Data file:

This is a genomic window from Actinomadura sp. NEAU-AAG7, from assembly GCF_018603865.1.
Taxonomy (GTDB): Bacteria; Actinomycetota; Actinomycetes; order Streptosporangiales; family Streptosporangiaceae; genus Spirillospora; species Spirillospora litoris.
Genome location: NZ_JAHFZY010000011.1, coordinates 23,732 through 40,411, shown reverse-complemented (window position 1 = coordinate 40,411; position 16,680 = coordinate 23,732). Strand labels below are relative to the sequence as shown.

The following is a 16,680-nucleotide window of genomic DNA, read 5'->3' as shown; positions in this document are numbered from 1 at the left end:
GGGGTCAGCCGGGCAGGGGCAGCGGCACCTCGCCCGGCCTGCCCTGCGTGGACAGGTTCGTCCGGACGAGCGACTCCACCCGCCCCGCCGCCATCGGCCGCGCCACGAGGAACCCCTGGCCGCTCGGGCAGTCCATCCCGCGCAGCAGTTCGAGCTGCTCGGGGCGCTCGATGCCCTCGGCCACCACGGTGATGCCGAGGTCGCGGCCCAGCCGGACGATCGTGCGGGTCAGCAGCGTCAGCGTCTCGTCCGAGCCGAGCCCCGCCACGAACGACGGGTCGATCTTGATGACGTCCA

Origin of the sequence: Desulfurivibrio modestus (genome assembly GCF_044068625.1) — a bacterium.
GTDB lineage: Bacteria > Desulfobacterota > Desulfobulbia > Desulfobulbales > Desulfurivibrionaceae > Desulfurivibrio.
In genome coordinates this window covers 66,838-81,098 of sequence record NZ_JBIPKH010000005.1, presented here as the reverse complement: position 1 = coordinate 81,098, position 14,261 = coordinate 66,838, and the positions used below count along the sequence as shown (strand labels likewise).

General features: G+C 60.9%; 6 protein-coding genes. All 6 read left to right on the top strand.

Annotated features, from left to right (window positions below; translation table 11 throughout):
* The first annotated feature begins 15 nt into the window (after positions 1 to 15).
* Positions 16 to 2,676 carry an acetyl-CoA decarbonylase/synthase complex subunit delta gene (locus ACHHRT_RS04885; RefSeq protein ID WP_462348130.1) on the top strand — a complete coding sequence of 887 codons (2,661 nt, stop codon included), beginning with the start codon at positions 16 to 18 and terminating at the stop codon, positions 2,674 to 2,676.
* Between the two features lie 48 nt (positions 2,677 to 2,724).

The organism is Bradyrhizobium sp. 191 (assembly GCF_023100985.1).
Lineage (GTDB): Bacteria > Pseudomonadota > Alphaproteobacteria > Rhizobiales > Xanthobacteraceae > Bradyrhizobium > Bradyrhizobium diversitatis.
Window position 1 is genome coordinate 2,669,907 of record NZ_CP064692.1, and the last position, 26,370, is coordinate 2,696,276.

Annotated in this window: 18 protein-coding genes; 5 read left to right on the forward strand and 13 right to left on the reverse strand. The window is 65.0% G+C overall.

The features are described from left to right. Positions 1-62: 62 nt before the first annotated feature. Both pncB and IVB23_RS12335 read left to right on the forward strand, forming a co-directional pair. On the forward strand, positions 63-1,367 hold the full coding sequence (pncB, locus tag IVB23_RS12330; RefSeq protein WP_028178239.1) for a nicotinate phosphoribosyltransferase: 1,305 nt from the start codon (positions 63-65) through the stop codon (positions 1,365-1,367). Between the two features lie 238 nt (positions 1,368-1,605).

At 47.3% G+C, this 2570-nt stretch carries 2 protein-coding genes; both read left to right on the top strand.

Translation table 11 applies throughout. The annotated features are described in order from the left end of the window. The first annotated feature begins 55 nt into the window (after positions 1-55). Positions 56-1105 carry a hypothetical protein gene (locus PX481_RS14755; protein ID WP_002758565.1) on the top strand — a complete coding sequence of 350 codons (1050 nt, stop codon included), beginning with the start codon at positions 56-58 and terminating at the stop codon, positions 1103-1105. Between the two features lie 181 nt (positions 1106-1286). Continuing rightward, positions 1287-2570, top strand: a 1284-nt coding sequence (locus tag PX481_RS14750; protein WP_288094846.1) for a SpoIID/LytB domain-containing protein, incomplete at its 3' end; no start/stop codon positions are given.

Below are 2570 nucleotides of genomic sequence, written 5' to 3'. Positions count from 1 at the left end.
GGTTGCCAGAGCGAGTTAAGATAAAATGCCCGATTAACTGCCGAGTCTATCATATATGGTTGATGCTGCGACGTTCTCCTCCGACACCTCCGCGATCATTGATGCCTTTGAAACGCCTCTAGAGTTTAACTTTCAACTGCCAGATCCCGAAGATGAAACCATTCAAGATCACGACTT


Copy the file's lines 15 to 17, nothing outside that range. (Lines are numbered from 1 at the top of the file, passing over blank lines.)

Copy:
Lineage (GTDB): Bacteria > Pseudomonadota > Alphaproteobacteria > Rhizobiales > Xanthobacteraceae > Bradyrhizobium > Bradyrhizobium diversitatis.
Window position 1 is genome coordinate 2,669,907 of record NZ_CP064692.1, and the last position, 26,370, is coordinate 2,696,276.

Annotated in this window: 18 protein-coding genes; 5 read left to right on the forward strand and 13 right to left on the reverse strand. The window is 65.0% G+C overall.